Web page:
In model A, we have an understanding and commitment – from the dealer principle and general manager down through the management team and entire sales force – which sees the opportunity that a measurable market place brings, which influences a minimum of 70 percent of prospective consumers. This dealer understands the importance that e-commerce has on every aspect of his day to day operations.
He and his management team have developed a strategy, earmarked a budget, and dedicated talented human resources and a proven process. The payoff is that every aspect of his business is benefiting. Walk-in traffic, often influenced by information gained online, has increased by dedicating resources that reflect what the prospective consumer is looking for online. His Internet department is a viable, independent profit center. Service business has increased, and his special finance business has increased. Parts revenue is up, body shop business has increased and if he has a rental car department it has even benefited.
Model B for all of the conceivably right reasons, in most cases under the heading of an initial lack of understanding coupled with the “our market is different” outlook, has failed to embrace the opportunities that the online educated consumer brings to our industry. At the end of the day it’s all about understanding what the prospective customer is looking for or what they think they are looking for.
Then, once you understand what it is that they are looking for – and it’s not all about price unless we make it all about price – provide an e-environment that caters to that client, remember that 70 percent. Put yourself in the client’s shoes; don’t give them a reason to go any where else for anything. Help them make an educated buying decision. We know that they are going to make a buying decision it just needs to be with you.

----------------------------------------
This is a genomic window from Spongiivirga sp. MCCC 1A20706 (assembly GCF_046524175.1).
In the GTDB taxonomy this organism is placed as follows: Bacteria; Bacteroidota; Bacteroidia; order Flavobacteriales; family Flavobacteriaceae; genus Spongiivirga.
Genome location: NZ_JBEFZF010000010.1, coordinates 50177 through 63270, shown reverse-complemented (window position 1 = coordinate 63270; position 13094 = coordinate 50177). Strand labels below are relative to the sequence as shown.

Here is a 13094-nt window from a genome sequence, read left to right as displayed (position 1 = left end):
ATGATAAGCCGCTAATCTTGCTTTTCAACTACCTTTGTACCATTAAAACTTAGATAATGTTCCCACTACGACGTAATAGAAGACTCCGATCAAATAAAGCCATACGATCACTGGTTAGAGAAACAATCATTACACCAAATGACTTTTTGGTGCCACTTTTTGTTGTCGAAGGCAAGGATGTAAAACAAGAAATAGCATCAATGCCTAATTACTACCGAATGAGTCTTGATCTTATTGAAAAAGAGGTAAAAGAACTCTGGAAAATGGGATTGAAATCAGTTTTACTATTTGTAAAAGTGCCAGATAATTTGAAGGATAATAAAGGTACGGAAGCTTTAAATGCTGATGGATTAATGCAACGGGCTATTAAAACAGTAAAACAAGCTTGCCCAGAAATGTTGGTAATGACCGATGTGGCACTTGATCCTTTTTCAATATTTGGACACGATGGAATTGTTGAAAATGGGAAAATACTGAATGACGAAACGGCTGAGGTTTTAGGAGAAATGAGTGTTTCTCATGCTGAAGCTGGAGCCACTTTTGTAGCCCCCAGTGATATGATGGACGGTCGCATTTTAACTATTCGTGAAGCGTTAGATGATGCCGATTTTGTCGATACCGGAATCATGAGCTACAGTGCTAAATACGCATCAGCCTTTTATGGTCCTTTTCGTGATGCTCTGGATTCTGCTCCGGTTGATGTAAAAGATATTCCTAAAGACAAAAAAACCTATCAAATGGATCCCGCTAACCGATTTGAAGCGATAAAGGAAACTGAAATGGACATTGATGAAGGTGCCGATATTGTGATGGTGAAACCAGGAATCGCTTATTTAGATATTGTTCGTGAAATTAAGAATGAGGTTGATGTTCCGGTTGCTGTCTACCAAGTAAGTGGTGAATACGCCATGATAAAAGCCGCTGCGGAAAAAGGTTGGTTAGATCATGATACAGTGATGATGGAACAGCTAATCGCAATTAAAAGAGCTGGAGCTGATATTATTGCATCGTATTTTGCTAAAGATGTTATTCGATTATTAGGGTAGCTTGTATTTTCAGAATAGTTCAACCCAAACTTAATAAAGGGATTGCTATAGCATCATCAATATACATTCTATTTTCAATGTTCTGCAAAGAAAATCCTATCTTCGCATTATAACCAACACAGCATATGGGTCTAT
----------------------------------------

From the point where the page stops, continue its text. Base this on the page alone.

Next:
We do not have to be a large dealer to benefit from the e-marketplace, forward thinking dealers in every conceivable demographic market have leveraged the internet to their benefit. Each one of us can probably name several in our own market.
I had the opportunity some eight to 10 years ago to travel the country as a consultant under contract to major manufactures introducing the concept of e-commerce in the retail automobile industry. It was not all wine and roses. Not every dealer or member of his management team fully embraced the concept. In fact some were totally against it, until they started selling units and making money. Then the best rose to the surface and became the innovators in this aspect of the business.
Some dealers dipped their toes in the waters of e-commerce eight to 10 years ago, and some took the plunge knowing that this business of ours does not stand still. The forward thinker will always be at the head of the pack.
It’s difficult, if not impossible, to fight progress. One thing about progress is it’s inevitable. As one of my favorite mentors once told me, “The thinking that got you where you are today will not get you to where you need to be tomorrow”..
What will it take to make dealer B an A? First, does he want to be an A? Is he convinced that approx 70 percent of his prospective customers are influenced by the Internet? Does he want to sell more units? New and preowned? Is he prepared to make the commitment that his peers have?